The experience of shopping for a gown can be stressful. You suddenly enter a world you may have no experience of, being asked questions about cut, materials and design that you don't know the answer to. It can be disconcerting. There are high emotions at stake. Every woman, whether spending $500 or $10,000, feels that this is the most important dress of her life. Here are a few tips to help you find the perfect dress.
Think about the occasion first. Is it a country church wedding with 50 guests? Or is it for 500 people in expensive venue? Start with which kind of wedding it will be and work backwards to the dress.
If there are many women who pick a gown first and then think about the rest later, then there are some who think about the dress, then the wedding, then the marriage. Naturally, the choice of groom should be more important than the dress – but you'd be surprised how many women for whom this is not the case.
3. When it comes to accessories, less is more
The dress will dictate how much you put on and what to do with your hair. Bling earrings can dominate, and a hairstyle can be subtly improved with delicate adornments. It's a fine art. Be careful of necklines and be mindful of how small, well-made jewellery can have a better effect. Talk to a bridal consultant to discuss a bridal jewellery that will work with your dress.
4. Find out which designers do bridal really well
There have been a lot of changes in bridal wear over the last decade. Since opening, we understand that ready-to-wear designers often don't have the capacity to design bridal wear. They are two different areas, with their own demands and needs. Designers now realize that wedding dresses are more consuming than ready-to-wear and carry more emotion. But a wedding dress is the one occasion most women get to experience made-to-measure dressmaking, and for that reason a ready-to-wear designer may have the kind of expertise needed.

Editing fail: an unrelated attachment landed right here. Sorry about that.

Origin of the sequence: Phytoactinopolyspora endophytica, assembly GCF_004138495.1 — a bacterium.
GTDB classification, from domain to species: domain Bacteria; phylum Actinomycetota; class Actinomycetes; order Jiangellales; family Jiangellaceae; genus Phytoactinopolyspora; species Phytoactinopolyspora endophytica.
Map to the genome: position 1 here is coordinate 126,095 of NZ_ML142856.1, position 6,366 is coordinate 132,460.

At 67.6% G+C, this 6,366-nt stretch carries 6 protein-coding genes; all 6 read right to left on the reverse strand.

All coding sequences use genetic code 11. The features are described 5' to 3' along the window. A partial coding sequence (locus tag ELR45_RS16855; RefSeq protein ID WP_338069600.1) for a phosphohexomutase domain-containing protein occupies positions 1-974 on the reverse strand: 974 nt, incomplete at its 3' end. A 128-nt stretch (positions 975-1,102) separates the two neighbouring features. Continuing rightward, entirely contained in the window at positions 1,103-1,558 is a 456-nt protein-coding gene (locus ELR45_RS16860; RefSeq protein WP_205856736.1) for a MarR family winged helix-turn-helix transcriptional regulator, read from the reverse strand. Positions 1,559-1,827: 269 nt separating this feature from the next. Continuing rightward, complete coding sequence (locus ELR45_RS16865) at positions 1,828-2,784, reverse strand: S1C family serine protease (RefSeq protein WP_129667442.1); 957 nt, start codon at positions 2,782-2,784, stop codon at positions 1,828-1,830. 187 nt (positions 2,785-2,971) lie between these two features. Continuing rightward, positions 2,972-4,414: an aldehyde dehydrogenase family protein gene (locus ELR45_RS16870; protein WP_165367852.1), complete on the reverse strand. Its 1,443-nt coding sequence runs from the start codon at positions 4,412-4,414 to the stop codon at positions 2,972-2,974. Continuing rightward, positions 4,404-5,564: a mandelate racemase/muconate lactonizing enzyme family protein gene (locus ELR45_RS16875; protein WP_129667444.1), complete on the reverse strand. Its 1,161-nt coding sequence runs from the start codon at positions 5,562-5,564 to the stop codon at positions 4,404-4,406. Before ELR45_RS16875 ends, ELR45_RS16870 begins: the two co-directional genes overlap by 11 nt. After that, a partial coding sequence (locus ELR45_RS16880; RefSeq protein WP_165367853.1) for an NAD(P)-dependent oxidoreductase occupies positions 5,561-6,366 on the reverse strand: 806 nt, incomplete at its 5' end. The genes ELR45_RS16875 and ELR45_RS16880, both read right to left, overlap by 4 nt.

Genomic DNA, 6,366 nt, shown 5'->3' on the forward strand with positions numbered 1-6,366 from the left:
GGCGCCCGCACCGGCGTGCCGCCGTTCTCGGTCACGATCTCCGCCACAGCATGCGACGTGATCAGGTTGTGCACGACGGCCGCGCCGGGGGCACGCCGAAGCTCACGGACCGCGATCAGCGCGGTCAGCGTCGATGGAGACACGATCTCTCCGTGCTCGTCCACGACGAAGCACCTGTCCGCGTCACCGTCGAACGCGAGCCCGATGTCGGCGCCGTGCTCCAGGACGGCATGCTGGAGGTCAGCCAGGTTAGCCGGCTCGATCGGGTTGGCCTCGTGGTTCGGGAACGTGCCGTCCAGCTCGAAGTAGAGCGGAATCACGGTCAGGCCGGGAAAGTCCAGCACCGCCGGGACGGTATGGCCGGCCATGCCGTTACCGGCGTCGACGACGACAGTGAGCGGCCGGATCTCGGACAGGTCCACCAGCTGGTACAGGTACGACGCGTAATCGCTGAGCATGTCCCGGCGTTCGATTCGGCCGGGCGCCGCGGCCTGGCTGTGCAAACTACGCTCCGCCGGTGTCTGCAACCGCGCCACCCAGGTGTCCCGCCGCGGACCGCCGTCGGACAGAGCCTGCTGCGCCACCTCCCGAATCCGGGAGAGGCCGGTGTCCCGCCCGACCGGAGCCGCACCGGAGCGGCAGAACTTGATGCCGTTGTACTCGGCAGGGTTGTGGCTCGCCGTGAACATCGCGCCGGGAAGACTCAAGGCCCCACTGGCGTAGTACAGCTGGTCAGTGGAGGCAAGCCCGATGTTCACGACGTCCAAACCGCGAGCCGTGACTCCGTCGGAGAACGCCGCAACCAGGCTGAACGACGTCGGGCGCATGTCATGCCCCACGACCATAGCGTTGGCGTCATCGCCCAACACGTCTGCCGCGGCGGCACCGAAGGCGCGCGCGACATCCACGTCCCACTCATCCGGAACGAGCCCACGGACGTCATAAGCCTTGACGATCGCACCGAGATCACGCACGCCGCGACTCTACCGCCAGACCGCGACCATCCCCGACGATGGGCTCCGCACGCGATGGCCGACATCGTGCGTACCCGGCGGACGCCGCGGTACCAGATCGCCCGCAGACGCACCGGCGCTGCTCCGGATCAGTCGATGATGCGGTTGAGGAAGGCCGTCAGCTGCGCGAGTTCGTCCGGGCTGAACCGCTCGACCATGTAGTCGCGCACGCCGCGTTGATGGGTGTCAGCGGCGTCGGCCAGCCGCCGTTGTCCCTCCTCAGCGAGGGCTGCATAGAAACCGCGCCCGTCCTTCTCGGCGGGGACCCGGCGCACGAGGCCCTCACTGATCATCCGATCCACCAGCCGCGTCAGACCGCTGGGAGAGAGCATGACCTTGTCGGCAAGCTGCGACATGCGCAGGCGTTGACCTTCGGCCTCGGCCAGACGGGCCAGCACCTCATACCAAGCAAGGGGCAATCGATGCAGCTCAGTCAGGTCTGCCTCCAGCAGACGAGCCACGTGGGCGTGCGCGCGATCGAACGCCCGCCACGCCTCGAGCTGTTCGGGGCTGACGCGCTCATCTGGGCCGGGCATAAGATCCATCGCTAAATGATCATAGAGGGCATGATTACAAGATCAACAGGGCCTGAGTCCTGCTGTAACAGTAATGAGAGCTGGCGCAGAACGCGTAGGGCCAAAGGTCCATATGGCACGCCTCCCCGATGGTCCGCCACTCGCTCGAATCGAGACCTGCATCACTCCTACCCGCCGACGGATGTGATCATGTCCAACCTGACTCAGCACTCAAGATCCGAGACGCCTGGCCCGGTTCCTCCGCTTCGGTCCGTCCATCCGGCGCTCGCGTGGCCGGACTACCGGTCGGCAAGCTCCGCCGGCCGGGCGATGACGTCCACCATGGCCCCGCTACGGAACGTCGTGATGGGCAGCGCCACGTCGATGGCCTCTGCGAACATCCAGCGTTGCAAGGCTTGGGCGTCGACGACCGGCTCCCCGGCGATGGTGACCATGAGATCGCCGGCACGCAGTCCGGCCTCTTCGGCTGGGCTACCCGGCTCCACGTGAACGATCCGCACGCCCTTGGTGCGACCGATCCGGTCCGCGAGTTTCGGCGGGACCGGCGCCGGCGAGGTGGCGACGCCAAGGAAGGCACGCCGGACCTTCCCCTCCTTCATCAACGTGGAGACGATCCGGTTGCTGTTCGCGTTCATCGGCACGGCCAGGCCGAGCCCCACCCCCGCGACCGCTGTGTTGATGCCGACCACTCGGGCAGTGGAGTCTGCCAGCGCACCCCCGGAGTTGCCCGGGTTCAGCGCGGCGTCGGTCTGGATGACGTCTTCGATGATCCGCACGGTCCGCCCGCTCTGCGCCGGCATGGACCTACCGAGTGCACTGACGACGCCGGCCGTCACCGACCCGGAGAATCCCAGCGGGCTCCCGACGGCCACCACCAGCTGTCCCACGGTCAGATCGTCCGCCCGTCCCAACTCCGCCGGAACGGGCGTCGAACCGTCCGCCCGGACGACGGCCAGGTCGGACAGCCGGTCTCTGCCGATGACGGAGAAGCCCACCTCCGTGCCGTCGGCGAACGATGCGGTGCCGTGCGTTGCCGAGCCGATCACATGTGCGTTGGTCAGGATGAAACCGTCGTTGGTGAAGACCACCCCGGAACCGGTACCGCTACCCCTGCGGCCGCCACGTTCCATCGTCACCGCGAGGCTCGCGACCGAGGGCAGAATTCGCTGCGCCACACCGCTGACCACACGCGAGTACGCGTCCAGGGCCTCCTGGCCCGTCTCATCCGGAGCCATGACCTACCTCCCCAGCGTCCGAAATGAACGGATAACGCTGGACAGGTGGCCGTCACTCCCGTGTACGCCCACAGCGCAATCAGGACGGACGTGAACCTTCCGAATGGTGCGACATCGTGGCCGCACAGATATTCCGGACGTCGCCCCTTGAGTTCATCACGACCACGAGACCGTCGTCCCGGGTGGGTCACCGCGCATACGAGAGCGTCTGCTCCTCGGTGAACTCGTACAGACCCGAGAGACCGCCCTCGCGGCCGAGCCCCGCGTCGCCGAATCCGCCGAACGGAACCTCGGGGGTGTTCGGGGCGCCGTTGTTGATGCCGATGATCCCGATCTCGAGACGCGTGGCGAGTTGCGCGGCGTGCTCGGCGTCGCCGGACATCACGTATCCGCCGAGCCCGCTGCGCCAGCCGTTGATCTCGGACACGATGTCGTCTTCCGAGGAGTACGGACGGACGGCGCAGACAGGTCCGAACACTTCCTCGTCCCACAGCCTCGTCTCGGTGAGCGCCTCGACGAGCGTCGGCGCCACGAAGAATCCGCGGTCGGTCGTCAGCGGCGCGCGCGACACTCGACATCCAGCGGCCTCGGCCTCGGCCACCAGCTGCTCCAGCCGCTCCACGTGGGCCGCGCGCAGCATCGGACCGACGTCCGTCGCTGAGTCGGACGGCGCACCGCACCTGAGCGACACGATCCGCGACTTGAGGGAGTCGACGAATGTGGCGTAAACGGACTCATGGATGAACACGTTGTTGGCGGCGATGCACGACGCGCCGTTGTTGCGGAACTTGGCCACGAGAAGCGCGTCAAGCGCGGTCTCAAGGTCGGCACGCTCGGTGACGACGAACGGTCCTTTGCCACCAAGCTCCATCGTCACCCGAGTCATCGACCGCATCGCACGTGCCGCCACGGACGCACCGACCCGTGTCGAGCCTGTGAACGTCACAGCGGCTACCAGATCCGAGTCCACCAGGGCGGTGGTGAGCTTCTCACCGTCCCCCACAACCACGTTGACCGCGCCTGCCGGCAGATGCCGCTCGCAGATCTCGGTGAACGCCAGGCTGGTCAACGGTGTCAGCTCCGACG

5. Be realistic about what you can afford
If you have a small budget but want a big dress and can't afford the same quality, or workmanship, as a more expensive gown, it's not possible to cheat. I always recommend a smaller dress made from tulle inside out, with every detail beautifully made, rather than something that looks bigger but cheap. A perfect fit is more important than anything else.
6. Get fittings as close to the wedding as possible
A made-to-measure dress has to be ordered four to five months in advance, so you need to allow that time. But we suggest fittings as close to the wedding as possible. Also, don't try it on too much. Invariably, women do lose weight before a wedding, so it's best not to start fittings until you have arrived at the size you want to be. Otherwise, dresses have to be pulled apart and taken in, and that takes time and can ruin how you feel about the dress.
7. Listen to your heart, not your mother
A good wedding-dress maker hones in on what the bride wants, not the mother or the aunt or anyone else. I've had brides in tears because their sister has dismissed a dress she likes, and you can't always be sure what motivates people to decide whether they like a dress. The shop assistant can't intervene in all of that, so the bride should have support whispered in her ear by the shop, reminding her that it's her day and it's about what she wants.